OAKLAND (KPIX 5) — Oakland city leaders have come up with a constructive, temporary fix for the homeless crisis in that city. They are putting up experimental shelters in the form of storage sheds.
The plan is to temporarily move homeless people from tent cities into sheds made by Denver-based Tuff Shed.
Mayor Libby Schaaf says it’s not going to solve the city’s homeless problem but it could be a temporary fix.
They’ve gone up quickly. An empty lot owned by PG&E was transformed in a matter of days into an experimental shelter unlike any others in the Bay Area.
“It is exciting to see the structures going up,” said Schaaf.
For now, about 20 Tuff Sheds have been built for a homeless population that has spiked in the last two years by nearly 25 percent. Forty people will move in starting next week.
“Let’s be clear, this is not a permanent solution,” said Schaaf. “This is a right now intervention.”
The mayor says there is a long-term plan and state and local funding to build affordable housing for the homeless in the coming years. But she had to do something in the meantime.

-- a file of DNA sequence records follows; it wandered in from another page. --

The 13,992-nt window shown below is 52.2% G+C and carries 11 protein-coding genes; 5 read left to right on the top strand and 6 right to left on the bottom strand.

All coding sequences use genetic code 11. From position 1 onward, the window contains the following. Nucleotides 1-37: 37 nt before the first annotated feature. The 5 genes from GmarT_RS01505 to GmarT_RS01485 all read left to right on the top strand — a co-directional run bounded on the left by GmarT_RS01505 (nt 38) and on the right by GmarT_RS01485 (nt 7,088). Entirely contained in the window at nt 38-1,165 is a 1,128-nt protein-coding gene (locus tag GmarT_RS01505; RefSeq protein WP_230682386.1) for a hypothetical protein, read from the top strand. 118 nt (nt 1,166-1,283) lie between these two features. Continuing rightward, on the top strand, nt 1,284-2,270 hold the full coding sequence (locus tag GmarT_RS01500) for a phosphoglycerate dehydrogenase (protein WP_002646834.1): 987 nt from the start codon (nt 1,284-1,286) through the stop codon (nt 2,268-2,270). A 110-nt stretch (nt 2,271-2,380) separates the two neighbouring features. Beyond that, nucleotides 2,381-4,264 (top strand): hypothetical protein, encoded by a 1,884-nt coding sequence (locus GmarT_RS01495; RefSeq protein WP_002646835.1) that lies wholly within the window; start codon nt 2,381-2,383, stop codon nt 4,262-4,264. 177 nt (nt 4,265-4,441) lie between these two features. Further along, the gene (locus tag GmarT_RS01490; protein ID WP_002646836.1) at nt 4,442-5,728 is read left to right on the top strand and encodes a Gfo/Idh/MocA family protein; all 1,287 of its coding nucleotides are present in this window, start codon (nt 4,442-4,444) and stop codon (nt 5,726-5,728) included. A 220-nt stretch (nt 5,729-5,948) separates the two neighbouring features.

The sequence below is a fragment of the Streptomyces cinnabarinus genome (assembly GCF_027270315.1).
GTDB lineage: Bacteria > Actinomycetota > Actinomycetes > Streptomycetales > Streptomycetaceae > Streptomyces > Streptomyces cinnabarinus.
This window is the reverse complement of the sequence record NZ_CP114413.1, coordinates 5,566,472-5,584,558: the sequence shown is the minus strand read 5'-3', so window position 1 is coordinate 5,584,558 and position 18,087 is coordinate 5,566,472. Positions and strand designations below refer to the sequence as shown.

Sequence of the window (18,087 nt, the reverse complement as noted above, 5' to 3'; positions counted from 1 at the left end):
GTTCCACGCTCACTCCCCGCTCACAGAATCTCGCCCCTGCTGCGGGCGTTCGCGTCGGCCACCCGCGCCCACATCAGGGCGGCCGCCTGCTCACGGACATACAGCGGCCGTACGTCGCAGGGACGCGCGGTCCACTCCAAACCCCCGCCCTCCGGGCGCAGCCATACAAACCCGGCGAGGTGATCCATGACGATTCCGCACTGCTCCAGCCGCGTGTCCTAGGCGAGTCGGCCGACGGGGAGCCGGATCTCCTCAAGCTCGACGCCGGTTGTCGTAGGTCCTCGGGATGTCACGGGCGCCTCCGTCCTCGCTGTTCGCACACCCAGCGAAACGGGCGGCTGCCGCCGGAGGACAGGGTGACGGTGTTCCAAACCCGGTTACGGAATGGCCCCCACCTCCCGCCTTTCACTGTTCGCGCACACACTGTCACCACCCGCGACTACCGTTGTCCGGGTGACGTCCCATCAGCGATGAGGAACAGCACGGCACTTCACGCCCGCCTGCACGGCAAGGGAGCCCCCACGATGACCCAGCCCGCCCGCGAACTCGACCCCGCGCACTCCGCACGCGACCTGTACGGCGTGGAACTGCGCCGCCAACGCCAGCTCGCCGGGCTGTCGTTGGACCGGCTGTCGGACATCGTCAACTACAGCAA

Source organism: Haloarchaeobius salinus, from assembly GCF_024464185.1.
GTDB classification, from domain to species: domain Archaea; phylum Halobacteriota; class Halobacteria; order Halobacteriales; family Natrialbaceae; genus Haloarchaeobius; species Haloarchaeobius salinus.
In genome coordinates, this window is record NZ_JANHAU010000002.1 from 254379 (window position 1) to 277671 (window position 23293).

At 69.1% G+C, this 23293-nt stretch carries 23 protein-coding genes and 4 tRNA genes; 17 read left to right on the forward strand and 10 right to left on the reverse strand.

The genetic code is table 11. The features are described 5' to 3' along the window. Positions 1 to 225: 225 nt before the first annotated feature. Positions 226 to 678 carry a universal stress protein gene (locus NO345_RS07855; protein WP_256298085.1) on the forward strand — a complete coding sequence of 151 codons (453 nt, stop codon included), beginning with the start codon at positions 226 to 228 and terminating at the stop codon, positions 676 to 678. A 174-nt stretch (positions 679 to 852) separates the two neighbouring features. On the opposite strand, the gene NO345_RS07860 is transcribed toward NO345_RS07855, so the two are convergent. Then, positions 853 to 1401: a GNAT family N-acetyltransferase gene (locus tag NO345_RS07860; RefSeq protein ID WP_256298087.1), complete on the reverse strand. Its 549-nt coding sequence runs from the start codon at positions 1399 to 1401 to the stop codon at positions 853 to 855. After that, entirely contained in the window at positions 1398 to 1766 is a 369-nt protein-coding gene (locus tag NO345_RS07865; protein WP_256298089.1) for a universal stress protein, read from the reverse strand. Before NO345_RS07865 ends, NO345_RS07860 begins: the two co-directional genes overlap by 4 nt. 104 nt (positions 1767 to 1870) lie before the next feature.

“This is something that we are trying. We cannot do nothing. We have to try different strategies to see what works,” she said.
City officials say people will stay here for roughly six months while they try to get back on their feet.
They’ll have a bed,” said Joe DeVries, Assistant to the City Administrator. “We’ll have two offices on-site with a case manager a site manager, security.”
When the city announced the plan in October, KPIX spoke to some homeless people who told us they were skeptical anyone would live here, though they admitted anything would be better than the tent cities sprawling across Oakland.
“I think it’s a blessing. It’s been a long time coming,” said one man living on the street.
The mayor says if this works there will be more Tuff Shed shelters.
“We do have a second site identified and as soon as this one is up, we will start looking at setting up a second site,” she said.